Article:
New Castle News
NEW CASTLE —
About 200 people eagerly awaited yesterday’s unveiling of a memorial that was 42 years in the making.
When the moment came to reveal the Sgt. Leslie H. Sabo monument at Legion Park in Ellwood City, some murmured, “That’s beautiful.”
The moving ceremony honoring the Medal of Honor winner and borough native was all about honor, pride and duty.
Sabo, 22, was killed in combat May 10, 1970, in Cambodia. Earlier this year, President Barack Obama presented Sabo’s widow, Rosemary Sabo-Brown of Hickory Township, with the medal posthumously for bravery he exhibited in battle at the time of his death. Sabo’s actions were credited with saving the lives of several of his fellow soldiers. He was serving as a rifleman in Company D, 3rd Battalion, 506th Infantry, 101st Airborne Division.
Wiping away tears, Sabo-Brown recalled the day she met her future husband, and the day she knew her life would never be the same.
When she heard the news of his death, “My whole world stopped turning,” Sabo-Brown said. “I couldn’t breathe.”
About halfway through yesterday’s dedication, there was a flyover of two planes from Chapter 857 of the Zelienople Experimental Aircraft Association. The ceremony also included music from the Lincoln High School band and Ellwood Area Civic Chorale, and an honor guard, which fired three volleys.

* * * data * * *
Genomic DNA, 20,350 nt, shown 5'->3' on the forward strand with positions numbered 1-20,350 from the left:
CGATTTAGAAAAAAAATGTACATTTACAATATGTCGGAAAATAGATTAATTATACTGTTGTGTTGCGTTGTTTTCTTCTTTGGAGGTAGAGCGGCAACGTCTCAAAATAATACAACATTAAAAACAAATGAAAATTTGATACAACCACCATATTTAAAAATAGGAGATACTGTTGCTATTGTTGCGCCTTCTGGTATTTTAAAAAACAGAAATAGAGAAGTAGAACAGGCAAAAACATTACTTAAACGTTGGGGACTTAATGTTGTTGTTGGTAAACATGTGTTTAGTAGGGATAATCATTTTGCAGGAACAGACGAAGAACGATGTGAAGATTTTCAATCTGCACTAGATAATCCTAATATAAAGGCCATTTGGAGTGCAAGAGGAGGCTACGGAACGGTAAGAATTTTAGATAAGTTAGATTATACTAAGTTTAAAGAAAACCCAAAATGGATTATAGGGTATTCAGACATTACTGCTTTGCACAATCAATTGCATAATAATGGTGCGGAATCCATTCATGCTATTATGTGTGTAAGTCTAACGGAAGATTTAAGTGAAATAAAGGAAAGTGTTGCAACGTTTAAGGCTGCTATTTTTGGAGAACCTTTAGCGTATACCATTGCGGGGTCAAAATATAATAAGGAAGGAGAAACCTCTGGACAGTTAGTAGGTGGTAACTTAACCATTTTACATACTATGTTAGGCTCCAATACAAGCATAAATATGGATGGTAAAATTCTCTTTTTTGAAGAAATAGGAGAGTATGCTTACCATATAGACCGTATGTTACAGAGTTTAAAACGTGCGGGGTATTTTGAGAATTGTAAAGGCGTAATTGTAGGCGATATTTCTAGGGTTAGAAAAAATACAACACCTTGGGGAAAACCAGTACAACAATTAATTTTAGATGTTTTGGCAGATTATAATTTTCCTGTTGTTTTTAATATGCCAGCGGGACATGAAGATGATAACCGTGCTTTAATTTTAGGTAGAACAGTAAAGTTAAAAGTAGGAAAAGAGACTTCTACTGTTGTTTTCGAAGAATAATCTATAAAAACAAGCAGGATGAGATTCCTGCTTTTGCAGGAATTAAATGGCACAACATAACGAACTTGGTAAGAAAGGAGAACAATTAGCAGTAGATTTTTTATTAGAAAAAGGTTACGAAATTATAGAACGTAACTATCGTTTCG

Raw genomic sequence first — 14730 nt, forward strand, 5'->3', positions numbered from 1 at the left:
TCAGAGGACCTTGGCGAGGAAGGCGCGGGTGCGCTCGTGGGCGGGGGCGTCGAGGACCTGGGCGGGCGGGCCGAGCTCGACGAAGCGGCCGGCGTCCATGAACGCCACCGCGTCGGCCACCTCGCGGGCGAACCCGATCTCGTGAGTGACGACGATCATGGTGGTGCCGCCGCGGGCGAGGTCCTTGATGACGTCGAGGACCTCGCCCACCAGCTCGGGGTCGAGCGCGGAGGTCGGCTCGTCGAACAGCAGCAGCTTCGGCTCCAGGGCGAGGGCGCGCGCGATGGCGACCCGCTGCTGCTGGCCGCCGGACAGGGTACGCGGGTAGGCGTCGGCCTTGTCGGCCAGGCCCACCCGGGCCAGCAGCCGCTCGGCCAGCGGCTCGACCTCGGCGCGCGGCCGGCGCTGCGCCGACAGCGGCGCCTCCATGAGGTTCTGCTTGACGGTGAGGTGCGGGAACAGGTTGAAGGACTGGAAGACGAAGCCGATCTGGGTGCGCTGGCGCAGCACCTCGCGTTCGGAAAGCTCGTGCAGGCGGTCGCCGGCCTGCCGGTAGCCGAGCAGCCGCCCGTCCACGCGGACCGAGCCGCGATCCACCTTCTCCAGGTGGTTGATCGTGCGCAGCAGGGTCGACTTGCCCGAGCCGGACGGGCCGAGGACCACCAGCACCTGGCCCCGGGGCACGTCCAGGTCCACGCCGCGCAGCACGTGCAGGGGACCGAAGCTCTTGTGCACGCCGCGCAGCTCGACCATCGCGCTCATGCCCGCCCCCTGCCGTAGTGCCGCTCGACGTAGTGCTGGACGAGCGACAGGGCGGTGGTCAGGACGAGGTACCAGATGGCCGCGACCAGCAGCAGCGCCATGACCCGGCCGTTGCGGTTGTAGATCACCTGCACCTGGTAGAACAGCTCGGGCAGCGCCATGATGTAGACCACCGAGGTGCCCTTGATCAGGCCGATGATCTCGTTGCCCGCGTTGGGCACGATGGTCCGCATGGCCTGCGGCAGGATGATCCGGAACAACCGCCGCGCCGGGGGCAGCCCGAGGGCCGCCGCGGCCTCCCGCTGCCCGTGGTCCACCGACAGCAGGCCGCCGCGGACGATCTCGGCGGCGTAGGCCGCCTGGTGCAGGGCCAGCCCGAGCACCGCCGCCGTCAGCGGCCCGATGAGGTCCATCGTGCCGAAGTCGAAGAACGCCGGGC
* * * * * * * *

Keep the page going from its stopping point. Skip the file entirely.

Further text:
“This award is to rare,” Samuel Teolis said during opening remarks. Teolis is chairman of the committee formed by Robert Morabito, commander of Ellwood City Legion Post 157 and committee co-chairman, that organized efforts and solicited donations to erect the memorial. Cast in bronze, it includes the 2,000-word Medal of Honor citation and the names of seven others who lost their lives with Sabo that day.
“He was a true hero who sacrificed his life to save the lives of his comrades,” borough Mayor Anthony Court noted.
Frank Aloi, superintendent of the Ellwood City Area School District and principal of Lincoln High School when Sabo graduated in 1966, remarked that Sabo is only the third Lawrence County resident to receive the Medal of Honor.
“Leslie was quiet, friendly and dependable, and he learned all these values while growing up in Ellwood City,” Aloi said. He added that on Nov. 20, Lincoln’s auditorium will be named Sabo Auditorium.
Speaking on behalf of Vietnam veterans, attorney Charles W. Garbett offered a heartfelt, “I hope the tears of grief have turned into tears of pride and joy.”
Sabo’s brother, George Sabo, pointed out, “This is a happy occasion for the Sabo family. The grieving will never go away, but this is a permanent reminder that he was a hero, and that freedom is not free.”
Keynote speaker Capt. James Waybright, company commander of Bravo Company — of which Sabo was a member — was joined by several others from Bravo.
“If Ellwood City is made up of the same stuff as Leslie Sabo, you have one whale of a city,” Waybright said. “To Leslie, we would say, rest in peace; we love you.”
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